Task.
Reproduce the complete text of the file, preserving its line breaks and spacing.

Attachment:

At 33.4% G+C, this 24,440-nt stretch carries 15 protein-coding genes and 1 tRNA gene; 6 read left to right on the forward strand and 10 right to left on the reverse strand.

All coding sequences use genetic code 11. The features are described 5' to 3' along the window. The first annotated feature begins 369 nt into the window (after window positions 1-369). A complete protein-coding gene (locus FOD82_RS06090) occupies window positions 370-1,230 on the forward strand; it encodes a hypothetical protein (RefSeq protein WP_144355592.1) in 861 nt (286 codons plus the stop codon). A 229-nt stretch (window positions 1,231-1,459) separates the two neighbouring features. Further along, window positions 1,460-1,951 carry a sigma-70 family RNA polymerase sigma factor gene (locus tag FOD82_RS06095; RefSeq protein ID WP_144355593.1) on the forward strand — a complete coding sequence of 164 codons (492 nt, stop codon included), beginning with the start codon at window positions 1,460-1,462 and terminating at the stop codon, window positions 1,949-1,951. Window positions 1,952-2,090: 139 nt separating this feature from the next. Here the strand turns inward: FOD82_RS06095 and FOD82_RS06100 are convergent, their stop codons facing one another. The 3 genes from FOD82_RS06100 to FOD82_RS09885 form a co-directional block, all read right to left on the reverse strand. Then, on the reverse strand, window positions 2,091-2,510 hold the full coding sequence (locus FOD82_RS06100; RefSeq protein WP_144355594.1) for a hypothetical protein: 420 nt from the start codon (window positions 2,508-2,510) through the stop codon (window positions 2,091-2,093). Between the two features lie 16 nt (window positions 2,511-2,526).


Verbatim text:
At 33.4% G+C, this 24,440-nt stretch carries 15 protein-coding genes and 1 tRNA gene; 6 read left to right on the forward strand and 10 right to left on the reverse strand.

All coding sequences use genetic code 11. The features are described 5' to 3' along the window. The first annotated feature begins 369 nt into the window (after window positions 1-369). A complete protein-coding gene (locus FOD82_RS06090) occupies window positions 370-1,230 on the forward strand; it encodes a hypothetical protein (RefSeq protein WP_144355592.1) in 861 nt (286 codons plus the stop codon). A 229-nt stretch (window positions 1,231-1,459) separates the two neighbouring features. Further along, window positions 1,460-1,951 carry a sigma-70 family RNA polymerase sigma factor gene (locus tag FOD82_RS06095; RefSeq protein ID WP_144355593.1) on the forward strand — a complete coding sequence of 164 codons (492 nt, stop codon included), beginning with the start codon at window positions 1,460-1,462 and terminating at the stop codon, window positions 1,949-1,951. Window positions 1,952-2,090: 139 nt separating this feature from the next. Here the strand turns inward: FOD82_RS06095 and FOD82_RS06100 are convergent, their stop codons facing one another. The 3 genes from FOD82_RS06100 to FOD82_RS09885 form a co-directional block, all read right to left on the reverse strand. Then, on the reverse strand, window positions 2,091-2,510 hold the full coding sequence (locus FOD82_RS06100; RefSeq protein WP_144355594.1) for a hypothetical protein: 420 nt from the start codon (window positions 2,508-2,510) through the stop codon (window positions 2,091-2,093). Between the two features lie 16 nt (window positions 2,511-2,526).